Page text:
“The biggest risk is if the Games are cancelled very late in the day. That would be a nightmare, not just for us, but for the IOC, and every other national Olympic committee, because at that point you have spent all the money, you’re going to spend, and you’ve got some commercial revenue which you might have to give back in the worst-case scenario.”
The trickle-down effect of the biggest sporting show on earth is significant. “The Olympics is, for the most part, a collection of quite small sports,” Crow said. “They may be big brands – athletics, for instance – but it’s a very small sport if you look at the numbers. These sports and federations are heavily reliant on the Olympics. If that money and that exposure is lost the effect is catastrophic.”
For some sports more than others. National governing bodies were reluctant to go on the record yesterday, not wishing to step out of line with the BOA, or unsettle their athletes by publicly speculating whether or not the Games might go ahead.
But, off the record, some clearly fear cancellation more than others. Football and rugby – sports big enough to generate commercial return without the Olympics – are more phlegmatic, but minor sports which rely on the huge exposure provided by the Olympics once every four years, to boost finances and participation levels, are naturally more nervous.
Hockey, for instance, saw a huge uptick in participation after GB’s women won gold in Rio. A spokesperson for England Hockey declined to comment but one senior figure within the Olympic movement said: “A sport like hockey or taekwondo… let’s be honest, between now and Paris it is an absolute desert.”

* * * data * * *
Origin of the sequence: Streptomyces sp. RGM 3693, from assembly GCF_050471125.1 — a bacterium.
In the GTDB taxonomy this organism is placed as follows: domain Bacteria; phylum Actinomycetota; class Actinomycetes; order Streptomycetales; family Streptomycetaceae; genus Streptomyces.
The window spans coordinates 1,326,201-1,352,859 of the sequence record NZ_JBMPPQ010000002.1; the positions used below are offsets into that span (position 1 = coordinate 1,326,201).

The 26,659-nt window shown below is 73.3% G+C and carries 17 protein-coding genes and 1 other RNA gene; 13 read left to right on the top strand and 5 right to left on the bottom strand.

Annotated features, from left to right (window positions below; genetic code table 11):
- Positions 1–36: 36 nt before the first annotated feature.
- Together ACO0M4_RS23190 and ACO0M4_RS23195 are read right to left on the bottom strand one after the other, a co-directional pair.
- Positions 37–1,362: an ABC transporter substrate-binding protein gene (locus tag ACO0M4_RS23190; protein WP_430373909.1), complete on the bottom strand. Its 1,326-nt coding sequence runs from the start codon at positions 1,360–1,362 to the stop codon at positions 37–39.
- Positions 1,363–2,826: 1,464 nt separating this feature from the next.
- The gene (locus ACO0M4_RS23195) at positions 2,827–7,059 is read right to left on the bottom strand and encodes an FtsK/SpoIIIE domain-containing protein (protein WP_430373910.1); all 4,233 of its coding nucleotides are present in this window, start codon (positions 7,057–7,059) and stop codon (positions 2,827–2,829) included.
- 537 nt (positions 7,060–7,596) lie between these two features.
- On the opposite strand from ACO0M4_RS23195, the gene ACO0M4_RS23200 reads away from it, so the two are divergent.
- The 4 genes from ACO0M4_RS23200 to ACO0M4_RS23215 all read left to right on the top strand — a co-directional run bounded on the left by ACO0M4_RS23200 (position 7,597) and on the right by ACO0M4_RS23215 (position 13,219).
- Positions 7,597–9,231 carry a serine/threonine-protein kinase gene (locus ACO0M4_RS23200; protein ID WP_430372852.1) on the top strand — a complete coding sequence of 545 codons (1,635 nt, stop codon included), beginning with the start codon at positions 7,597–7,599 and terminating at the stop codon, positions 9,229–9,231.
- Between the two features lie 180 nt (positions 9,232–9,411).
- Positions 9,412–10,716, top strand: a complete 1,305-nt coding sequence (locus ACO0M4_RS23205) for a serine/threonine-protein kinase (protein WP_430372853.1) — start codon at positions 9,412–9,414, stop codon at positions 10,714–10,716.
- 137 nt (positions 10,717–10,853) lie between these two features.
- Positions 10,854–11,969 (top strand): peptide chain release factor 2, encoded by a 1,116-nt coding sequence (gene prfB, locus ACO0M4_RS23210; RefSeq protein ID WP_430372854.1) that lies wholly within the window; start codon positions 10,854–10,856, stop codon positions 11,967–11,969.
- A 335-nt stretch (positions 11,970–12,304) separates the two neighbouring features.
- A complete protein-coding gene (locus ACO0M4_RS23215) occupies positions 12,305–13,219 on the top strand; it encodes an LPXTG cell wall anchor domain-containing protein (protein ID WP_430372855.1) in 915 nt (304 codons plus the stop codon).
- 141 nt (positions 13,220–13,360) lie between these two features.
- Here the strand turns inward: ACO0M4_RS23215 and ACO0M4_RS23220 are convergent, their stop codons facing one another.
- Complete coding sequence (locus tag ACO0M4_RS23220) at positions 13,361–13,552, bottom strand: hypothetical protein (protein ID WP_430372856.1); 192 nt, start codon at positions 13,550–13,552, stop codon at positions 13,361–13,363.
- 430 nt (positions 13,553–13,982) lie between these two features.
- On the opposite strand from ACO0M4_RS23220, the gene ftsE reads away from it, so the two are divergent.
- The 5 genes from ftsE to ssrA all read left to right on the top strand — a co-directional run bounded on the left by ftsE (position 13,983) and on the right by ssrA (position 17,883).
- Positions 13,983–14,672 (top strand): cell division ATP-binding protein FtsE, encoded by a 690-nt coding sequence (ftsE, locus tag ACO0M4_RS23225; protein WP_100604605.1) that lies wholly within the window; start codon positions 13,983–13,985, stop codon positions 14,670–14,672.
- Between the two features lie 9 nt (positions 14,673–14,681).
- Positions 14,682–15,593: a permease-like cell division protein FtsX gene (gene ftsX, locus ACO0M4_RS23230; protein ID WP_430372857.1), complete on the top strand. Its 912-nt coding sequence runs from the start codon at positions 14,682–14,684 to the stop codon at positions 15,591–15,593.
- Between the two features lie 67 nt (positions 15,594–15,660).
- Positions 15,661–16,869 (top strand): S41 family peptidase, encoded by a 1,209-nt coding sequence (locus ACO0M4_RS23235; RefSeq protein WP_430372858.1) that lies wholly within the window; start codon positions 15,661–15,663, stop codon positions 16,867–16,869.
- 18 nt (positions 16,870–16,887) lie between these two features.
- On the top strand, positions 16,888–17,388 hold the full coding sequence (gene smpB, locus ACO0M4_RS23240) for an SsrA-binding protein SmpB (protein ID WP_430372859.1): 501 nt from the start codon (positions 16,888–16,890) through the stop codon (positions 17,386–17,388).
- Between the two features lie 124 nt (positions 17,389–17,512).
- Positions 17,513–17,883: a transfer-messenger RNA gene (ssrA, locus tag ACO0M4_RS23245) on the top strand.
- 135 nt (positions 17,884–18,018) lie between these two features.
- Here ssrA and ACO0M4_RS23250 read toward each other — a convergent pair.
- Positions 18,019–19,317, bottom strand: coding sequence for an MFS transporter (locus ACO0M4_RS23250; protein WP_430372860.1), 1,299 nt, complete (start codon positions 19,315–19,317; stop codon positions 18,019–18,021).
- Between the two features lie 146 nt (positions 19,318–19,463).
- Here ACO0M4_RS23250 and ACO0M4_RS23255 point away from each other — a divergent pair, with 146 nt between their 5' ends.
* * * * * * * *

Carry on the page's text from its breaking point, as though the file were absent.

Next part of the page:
Financially speaking, it is the hosts who stand to lose the most. Tokyo 2020 was already shaping up to be the most expensive Summer Olympics ever staged, but costs are reported to have increased by over £2bn due to measures needed to prevent the spread of coronavirus.
The total figure now stands at around £11bn, which is why there are some serious internal politics at play. Some believe this week’s leaks from Tokyo are mischief-making from dissenting voices within the Government coalition. If they are, they would only be reflecting the national mood. A recent poll by national broadcaster NHK showed that a majority of the Japanese public now opposes holding the Games this summer, favouring a further delay or outright cancellation.
The stakes are enormous. Even a Games without fans, or with reduced fans, would be a devastating blow. As Crow says: “The organising committee are always heavily reliant, in terms of getting anywhere towards balancing the budget or making surplus money, on packed stadiums. With no fans, or reduced numbers of fans, that is a big number that comes out of the budget.”
Tokyo 2020 might be able to recoup some of that money through insurance, but much of it has already been paid down through construction costs.
After the annus horribilis the planet has endured, there are billions of people around the world looking forward to the greatest sporting show on earth this summer. Cancellation would be a blow to everyone’s spirits.
But there are some who stand to lose more than others. Anson was clear that British fans, at least, would not be out of pocket if the Games were to be cancelled. ”If people have bought tickets and can’t go, they’ll get refunded,” he said. “That has to happen. But they are still taking bookings for people who are hoping and expecting the Games will go ahead.”
Anson said if foreign fans were not allowed in, organisers would do everything to ensure local Japanese fans fill the venues. “The Japanese government don’t want to do this behind closed doors, even if it’s only Japanese spectators. But they don’t need to make those decisions yet. They can leave them till probably late April time.”
Crow said the consequences would be devastating for some operators: “There’s a huge industry around the Olympics and a lot of it is very high-priced packages. For sure there will be operators going out of business.”